AbstractA statistical model of northeastern Pacific Ocean tropical cyclones (TCs) is developed and used to estimate hurricane landfall rates along the coast of Mexico. Mean annual landfall rates for 1971–2014 are compared with mean rates for the extremely high northeastern Pacific sea surface temperature (SST) of 2015. Over the full coast, the mean rate and 5%–95% uncertainty range (in parentheses) for TCs that are category 1 and higher on the Saffir–Simpson scale (C1+ TCs) are 1.24 (1.05, 1.33) yr−1 for 1971–2014 and 1.69 (0.89, 2.08) yr−1 for 2015—a difference that is not significant. The increase for the most intense landfalls (category-5 TCs) is significant: 0.009 (0.006, 0.011) yr−1 for 1971–2014 and 0.031 (0.016, 0.036) yr−1 for 2015. The SST impact on the rate of category-5 TC landfalls is largest on the northern Mexican coast. The increased landfall rates for category-5 TCs are consistent with independent analysis showing that SST has its greatest impact on the formation rates of the most intense northeastern Pacific TCs. Landfall rates on Hawaii [0.033 (0.019, 0.045) yr−1 for C1+ TCs and 0.010 (0.005, 0.016) yr−1 for C3+ TCs for 1971–2014] show increases in the best estimates for 2015 conditions, but the changes are statistically insignificant.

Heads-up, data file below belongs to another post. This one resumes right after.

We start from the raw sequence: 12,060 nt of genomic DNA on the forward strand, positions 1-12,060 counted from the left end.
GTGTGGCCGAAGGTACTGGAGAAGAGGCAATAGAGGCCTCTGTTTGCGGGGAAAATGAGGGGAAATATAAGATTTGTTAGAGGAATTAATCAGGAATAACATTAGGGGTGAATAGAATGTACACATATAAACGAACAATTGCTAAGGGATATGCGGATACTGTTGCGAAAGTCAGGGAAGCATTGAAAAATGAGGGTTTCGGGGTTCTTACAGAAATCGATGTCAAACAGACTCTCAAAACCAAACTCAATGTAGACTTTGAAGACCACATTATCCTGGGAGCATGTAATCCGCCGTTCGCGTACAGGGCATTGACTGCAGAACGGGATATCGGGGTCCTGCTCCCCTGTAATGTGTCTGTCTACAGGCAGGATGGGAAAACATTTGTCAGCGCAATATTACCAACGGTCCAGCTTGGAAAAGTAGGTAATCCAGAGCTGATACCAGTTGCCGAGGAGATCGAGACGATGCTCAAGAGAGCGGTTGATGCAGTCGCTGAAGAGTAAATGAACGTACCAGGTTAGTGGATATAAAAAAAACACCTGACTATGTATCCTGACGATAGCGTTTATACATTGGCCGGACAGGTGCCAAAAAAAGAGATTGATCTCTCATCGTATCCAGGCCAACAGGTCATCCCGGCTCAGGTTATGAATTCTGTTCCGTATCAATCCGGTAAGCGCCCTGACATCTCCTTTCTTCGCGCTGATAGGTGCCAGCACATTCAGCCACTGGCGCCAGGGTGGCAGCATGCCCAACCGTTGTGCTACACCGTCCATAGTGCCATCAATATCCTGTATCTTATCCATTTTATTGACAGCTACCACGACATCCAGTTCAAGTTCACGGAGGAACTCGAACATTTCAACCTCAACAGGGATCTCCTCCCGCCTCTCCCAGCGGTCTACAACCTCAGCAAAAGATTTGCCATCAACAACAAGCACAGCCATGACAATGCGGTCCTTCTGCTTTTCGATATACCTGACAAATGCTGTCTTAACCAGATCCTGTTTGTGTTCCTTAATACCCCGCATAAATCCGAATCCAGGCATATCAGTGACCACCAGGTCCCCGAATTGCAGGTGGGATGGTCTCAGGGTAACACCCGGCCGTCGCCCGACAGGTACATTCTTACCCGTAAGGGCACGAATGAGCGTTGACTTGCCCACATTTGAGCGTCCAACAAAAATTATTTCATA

Journal of Applied Meteorology and Climatology – American Meteorological Society
Published: Mar 3, 2017
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